Armenian Prime Minister Nikol Pashinyan spoke by telephone with U.S. National Security Advisor Robert O’Brien on October 1, the
New York Times reported on Sunday. During the call, Pashinyan said he raised the issue of Turkey allegedly using U.S.-made fighter jets to bolster Azerbaijan’s cause:
‘The United States,’ Mr. Pashinyan said in an interview ‘needs to explain whether it gave those F-16s to bomb peaceful villages and peaceful populations.’ He said that Mr. O’Brien had ‘heard and acknowledged’ his concerns and promised to set up a phone conversation between the Armenian leader and President Trump.
posted photos to an official online government platform on September 30 allegedly depicting the wreckage of an SU-25 Armenian warplane shot down by a Turkish F-16 on September 29. Turkey and Azerbaijan have denied Armenia’s accusation that a Turkish F-16 shot down an Armenian jet.
In addition to air support, Armenia accused Turkey last week of
sending Azerbaijan Syrian mercenary fighters to bolster its ground forces.
broke out between Armenia and Azerbaijan on September 27 in their disputed region of Nagorno-Karabakh. Immediately afterward, both countries accused the other of initiating the attacks and declared martial law; fighting between the two sides has continued to escalate since then.
The spiraling conflict threatens to further draw in regional powers Turkey and Russia, although Moscow has so far tried to remain neutral in the dispute, officially urging both sides to agree to a ceasefire. Russia maintains a military base in Christian Armenia and considers the country a strategic ally but remains on good terms with Baku. Turkey considers Muslim Azerbaijan a sibling state because of its ethnically Turkish population and has vowed to provide total support for the country in its fight to retake Nagorno-Karabakh.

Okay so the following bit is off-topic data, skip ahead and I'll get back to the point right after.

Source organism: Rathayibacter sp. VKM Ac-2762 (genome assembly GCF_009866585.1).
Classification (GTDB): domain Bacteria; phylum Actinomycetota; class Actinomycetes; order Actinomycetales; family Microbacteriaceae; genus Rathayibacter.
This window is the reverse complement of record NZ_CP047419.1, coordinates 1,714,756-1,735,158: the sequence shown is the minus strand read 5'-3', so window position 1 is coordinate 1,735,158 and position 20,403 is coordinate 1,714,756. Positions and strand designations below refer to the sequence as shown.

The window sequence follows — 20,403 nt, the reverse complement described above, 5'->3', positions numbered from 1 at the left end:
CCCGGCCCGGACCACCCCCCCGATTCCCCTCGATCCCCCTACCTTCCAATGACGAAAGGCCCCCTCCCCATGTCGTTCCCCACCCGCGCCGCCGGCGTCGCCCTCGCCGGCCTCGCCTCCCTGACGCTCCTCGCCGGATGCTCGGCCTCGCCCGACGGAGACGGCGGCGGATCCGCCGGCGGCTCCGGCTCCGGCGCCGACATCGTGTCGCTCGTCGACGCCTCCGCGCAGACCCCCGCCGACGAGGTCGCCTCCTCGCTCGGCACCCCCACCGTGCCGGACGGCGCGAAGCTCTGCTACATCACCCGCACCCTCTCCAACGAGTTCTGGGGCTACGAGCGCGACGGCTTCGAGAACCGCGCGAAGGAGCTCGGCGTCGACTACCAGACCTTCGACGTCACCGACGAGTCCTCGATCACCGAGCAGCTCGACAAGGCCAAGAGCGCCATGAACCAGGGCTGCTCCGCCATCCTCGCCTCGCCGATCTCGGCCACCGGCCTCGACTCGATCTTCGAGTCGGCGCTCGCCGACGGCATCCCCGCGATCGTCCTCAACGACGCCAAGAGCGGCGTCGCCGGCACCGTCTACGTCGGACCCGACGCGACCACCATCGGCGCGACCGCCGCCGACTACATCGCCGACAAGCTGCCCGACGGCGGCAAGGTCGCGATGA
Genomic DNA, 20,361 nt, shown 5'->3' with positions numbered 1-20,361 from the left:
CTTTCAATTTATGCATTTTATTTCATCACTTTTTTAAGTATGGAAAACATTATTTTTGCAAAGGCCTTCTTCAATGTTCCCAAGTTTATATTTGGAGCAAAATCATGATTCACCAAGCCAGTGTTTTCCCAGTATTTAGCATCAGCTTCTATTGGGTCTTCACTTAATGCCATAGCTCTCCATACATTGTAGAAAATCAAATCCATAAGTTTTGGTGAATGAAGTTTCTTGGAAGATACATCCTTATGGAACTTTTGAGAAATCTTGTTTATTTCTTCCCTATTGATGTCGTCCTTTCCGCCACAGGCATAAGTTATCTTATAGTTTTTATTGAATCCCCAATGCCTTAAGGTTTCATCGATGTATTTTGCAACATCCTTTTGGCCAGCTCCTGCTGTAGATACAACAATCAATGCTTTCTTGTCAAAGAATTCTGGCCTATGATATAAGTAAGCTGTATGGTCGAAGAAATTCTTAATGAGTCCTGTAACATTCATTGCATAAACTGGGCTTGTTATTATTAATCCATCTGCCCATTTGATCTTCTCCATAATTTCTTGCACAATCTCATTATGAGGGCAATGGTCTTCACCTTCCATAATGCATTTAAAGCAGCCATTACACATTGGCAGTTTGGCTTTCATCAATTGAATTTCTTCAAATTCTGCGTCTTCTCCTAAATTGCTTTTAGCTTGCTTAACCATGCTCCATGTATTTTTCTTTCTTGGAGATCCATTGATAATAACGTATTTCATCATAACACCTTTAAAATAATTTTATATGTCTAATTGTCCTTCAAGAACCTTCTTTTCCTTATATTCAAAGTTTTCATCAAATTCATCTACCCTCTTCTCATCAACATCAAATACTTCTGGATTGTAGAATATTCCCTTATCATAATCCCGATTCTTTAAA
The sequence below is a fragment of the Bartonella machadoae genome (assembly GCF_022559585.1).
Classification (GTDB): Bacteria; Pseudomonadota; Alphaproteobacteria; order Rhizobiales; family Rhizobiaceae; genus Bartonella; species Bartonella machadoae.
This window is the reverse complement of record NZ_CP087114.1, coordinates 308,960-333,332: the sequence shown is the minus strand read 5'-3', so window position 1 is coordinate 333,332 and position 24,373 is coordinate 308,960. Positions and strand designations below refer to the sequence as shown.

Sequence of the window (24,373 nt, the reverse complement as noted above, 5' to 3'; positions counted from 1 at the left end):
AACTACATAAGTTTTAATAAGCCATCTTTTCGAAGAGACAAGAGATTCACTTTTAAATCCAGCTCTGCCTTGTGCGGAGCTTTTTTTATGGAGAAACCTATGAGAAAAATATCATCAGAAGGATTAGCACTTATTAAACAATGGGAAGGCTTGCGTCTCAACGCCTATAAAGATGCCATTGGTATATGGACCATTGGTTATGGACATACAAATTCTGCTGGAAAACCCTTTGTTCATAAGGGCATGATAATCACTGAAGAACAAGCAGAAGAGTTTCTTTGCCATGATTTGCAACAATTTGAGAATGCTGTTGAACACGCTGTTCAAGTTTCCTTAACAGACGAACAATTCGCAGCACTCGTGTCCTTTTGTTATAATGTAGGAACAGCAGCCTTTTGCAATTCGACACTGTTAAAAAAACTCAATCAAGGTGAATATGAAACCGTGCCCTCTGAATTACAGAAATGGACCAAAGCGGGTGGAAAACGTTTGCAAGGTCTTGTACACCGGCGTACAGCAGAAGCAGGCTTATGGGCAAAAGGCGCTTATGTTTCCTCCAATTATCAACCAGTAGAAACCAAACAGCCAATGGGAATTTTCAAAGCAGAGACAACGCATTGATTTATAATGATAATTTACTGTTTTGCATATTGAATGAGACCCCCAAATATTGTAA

The breakaway territory legally belongs to Azerbaijan but is inhabited by a majority of ethnic Armenians. Following the collapse of the Soviet Union in 1991, Armenian separatists seized Nagorno-Karabakh from Azerbaijan. The seizure sparked a war that killed at least 30,000 people. An uneasy ceasefire in 1994 ended the war, but the two sides have fought sporadically over the region ever since.
Last week’s fighting
marked the conflict’s most significant escalation since the 1994 ceasefire. Both sides deployed heavy artillery to Nagorno-Karabakh and accused the other of firing directly into their territory, beyond the disputed region. Should the ongoing unrest evolve into all-out war, it would disrupt not only peace in the South Caucasus but also the flow of energy through the region, whose pipelines transport natural gas and oil to global markets.